By Peter Biggins
Fr. Howley was the founding pastor of Saint Thomas More Church in Darien, Connecticut, in 1966 and served as pastor until his retirement in 1997. The Biggins family joined the parish in 1972.
Father Ed - Rest in Peace
Msgr. Howley served as Pastor here from 1966-1997. He was ordained to the priesthood on May 15, 1947, by Bishop Henry J. O’Brien of Hartford. He served in four parishes throughout his years of active ministry: Saint Mary, Stamford, CT (1947-1954); Saint Mary, Bethel, CT (1954-1960); Saint Joseph, Norwalk, CT (1960-1966); Saint Thomas More, Darien, CT (1966-1997). At the time of his retirement Msgr. Howley had been a priest for fifty years, thirty-one of which were spent as Pastor of Saint Thomas More Parish. Bishop Walter Curtis established Saint Thomas More Parish on September 16, 1966. In addition to being the parish’s first pastor, Msgr. Howley is credited, along with many other accomplishments, for having overseen the planning and construction of the parish church. He began the fund raising campaign in 1971. The church was dedicated on October 27, 1973. Said Father Murphy, "We continue to stand, both literally and figuratively, on the sure foundation laid down for us by Msgr. Howley."
Zita O'Brian wrote from Florida that "Father Ed passed peacefully at 12:15 pm today, June 6. Linda and I were with him,and his passing was gentle. Our first reaction was such sorrow, and then grateful thanksgiving to God for his life and his peaceful end to his suffering."
Jack Leonard was a member of Father's Youth Group at St Mary's in Bethel in 1954 and has been a friend of Fr Ed's through the years. He and his wife Sue wrote a letter to Fr. Howley before he died that Zita read to him daily in the time before he died.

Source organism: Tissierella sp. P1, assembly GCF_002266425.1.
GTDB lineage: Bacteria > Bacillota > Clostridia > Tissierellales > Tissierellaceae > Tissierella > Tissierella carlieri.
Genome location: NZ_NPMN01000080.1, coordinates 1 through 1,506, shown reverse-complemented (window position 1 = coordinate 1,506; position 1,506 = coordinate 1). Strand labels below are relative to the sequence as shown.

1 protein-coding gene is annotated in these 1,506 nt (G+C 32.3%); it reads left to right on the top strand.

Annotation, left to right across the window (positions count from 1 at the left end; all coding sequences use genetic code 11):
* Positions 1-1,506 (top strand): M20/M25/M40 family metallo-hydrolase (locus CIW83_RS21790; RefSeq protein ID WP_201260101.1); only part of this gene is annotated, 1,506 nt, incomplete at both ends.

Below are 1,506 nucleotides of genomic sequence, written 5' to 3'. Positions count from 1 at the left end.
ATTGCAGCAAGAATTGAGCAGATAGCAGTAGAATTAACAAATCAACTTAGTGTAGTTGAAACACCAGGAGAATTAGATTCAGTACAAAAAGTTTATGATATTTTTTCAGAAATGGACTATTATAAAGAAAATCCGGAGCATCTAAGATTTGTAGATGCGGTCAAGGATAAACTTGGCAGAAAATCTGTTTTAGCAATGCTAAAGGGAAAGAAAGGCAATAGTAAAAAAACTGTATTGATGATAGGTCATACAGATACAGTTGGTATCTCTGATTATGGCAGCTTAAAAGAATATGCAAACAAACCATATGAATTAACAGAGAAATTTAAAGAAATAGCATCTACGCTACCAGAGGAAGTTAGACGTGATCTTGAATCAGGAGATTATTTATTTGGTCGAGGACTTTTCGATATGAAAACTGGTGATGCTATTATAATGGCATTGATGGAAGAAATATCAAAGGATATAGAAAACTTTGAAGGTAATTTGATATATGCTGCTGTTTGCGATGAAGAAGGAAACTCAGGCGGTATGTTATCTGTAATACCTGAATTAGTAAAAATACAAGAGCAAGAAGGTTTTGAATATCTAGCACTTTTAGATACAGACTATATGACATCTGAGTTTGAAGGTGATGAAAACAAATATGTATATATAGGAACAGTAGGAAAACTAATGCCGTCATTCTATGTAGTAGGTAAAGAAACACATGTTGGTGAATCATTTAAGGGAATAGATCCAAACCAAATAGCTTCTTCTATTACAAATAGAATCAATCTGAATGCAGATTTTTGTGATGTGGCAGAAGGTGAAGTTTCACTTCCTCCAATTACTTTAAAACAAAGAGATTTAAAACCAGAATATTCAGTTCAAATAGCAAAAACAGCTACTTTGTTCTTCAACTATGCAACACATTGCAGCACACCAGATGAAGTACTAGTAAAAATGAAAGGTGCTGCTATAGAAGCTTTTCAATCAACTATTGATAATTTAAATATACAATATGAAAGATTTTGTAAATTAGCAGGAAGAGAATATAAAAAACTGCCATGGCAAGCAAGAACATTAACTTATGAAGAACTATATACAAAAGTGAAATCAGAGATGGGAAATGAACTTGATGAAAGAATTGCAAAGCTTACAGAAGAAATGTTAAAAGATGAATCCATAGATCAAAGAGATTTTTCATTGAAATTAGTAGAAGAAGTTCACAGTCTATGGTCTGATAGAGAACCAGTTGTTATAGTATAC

Dear Fr. Howley,
Fr. Nick's Blog
Fr. Nick Punch had this to say in his June 2012 Blog:
I know I benefitted from Ed’s friendship; I know I am a different priest because of his influence. I think many people know themselves to be loved by God because of Ed’s preaching and kindness. I know God has welcomed him home and said. “Well done, good and faithful servant.”.
Fr. Nick's Homily
A Memorial Mass celebrating the life and ministry of Msgr. Howley was held at Saint Thomas More Church on July, 28. The celebrant was Father Paul Murphy and the homilist was Father Nick Punch. A reception followed. Here is Father Nick's homily:
Monsignor Edward Howley was a good friend, so I hope I can be excused for calling him “Ed”. This means no disrespect, rather affection. I know that for all of you here today, Ed was your priest and your pastor. We can all say that he was a great man and that is why we honor him today. His biography has already been recorded and so I don’t need to share those details. Instead I would like to explain why I honor his memory. I have obviously been helped and would like to acknowledge Zita O’Brian who knew Ed for longer and better than me for her thoughts. Other people too have told me of their memories. A priest isn’t ordained for himself but for others. It is a ministry of service. He also acknowledges that he does not minister in his own name but in the name of Jesus Christ. How was Jesus a priest for his people, how is Jesus a priest for us? The priesthood of Jesus Christ was present to us through Ed Howley and his lifetime of service. He was Christ for us.
Monsignor Howley Born in 1922
Warren Harding was President of the United States. Pius XI was Pope.